WPS Health Insurance Blog

Are you working hard enough when you exercise?

Posted by Mark Mitchell

Sep 19, 2013 9:00:00 AM

Resting pulseYou get up early and take the dog for a 10-minute stroll around the block every morning.  This constitutes your daily exercise, right? Any time you can move your body, especially in 10-minute (or greater) intervals, you are helping improve or maintain your overall health.

The question of whether this activity is enough to meet the requirement for your day depends on the goals that you have established for yourself. Please refer to the Centers for Disease Control and Prevention’s guidelines for physical activity to determine how much exercise is right for you.

You have to challenge yourself in order to grow as an individual. Get out of your comfort zone a bit. Using your heart rate is one way to get a good estimate as to whether you are working hard enough.

You want to work out at a heart rate that aligns with your goals. For weight loss, maintaining a heart rate between 60 and 70% of your maximum is ideal. You can help build your endurance by working at around 80% of your maximum.

So, how do you determine your target heart rate? There are several ways to go about it.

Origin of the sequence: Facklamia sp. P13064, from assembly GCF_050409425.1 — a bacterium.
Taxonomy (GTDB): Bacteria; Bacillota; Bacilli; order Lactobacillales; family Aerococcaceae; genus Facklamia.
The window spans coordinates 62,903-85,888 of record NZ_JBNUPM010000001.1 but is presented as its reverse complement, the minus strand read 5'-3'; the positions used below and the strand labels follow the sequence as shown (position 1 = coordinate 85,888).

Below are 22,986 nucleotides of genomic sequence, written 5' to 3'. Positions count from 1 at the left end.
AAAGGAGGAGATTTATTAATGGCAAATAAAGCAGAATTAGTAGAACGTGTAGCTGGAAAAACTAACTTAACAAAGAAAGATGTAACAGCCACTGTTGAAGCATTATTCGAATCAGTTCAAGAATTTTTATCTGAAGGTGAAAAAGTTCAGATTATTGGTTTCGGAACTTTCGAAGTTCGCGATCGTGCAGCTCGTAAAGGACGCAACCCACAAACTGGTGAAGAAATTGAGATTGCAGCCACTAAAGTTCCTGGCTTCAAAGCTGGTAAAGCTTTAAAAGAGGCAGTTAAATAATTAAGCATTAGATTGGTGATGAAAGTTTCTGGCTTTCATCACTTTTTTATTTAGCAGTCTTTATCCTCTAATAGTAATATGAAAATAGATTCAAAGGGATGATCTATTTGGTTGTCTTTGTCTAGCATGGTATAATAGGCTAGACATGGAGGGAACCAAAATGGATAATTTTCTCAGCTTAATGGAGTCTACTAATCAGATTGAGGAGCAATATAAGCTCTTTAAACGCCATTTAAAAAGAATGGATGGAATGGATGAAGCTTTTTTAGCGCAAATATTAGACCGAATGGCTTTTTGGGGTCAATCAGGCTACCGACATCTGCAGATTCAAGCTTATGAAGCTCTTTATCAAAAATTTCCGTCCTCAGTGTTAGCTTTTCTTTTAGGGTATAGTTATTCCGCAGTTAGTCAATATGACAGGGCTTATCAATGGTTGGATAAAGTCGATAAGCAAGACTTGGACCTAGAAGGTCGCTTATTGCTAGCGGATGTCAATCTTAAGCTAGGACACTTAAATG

Option 1: Do the math

1)    Determine your Max Heart Rate by taking 220 minus your age. 

2)    Determine your resting heart rate by performing a 60-second pulse check on your neck or carotid artery (below the ear). Be sure you’ve been resting comfortably without movement for some time to get a true resting measurement.

3)    Follow this example: A 25-year-old person with a resting heart rate of 55 beats per minute would like to know what his target heart rate would be if he wanted to work out in the cardio zone, or 80% of maximum.

  1. 220 - 25 (age) = 195 (maximum heart rate)
  2. 195 (max HR) - 55 (resting HR) = 140
  3. 140 x 0.8 (aerobic zone) = 112
  4. 112 + 55 =  167 Target Heart Rate

Option two: “The talk test”

Another (much easier) way to determine the intensity of your workout is to do the “talk test.” This is a simple test that can be done on the go and doesn’t require any math, making it much more practical while exercising.

Try talking with a friend while working out. Try singing if you are alone. If you are easily able to hold a conversation or hit the notes, you are most likely in a low-intensity range.  

If you can talk but find yourself pausing to regain your breath, this is the moderate intensity or fat burning range. For most, this is the ideal range to be in.

If you find yourself gasping for air or struggling to talk or sing at any capacity, you are entering the high-intensity range. Although it is good to partake in some activity at this level, as with any physical activity, please use caution and consult with your physician before you start.

Option three: Use our online tool

The easiest way of all to figure out your target heart rate is to use our online tool.

As we always recommend, before you start any exercise program, talk to your doctor. He or she can help you figure out what percentage of your maximum you should word toward. What’s your favorite method for finding your target heart rate? Leave us a comment below!

Topics: Wellness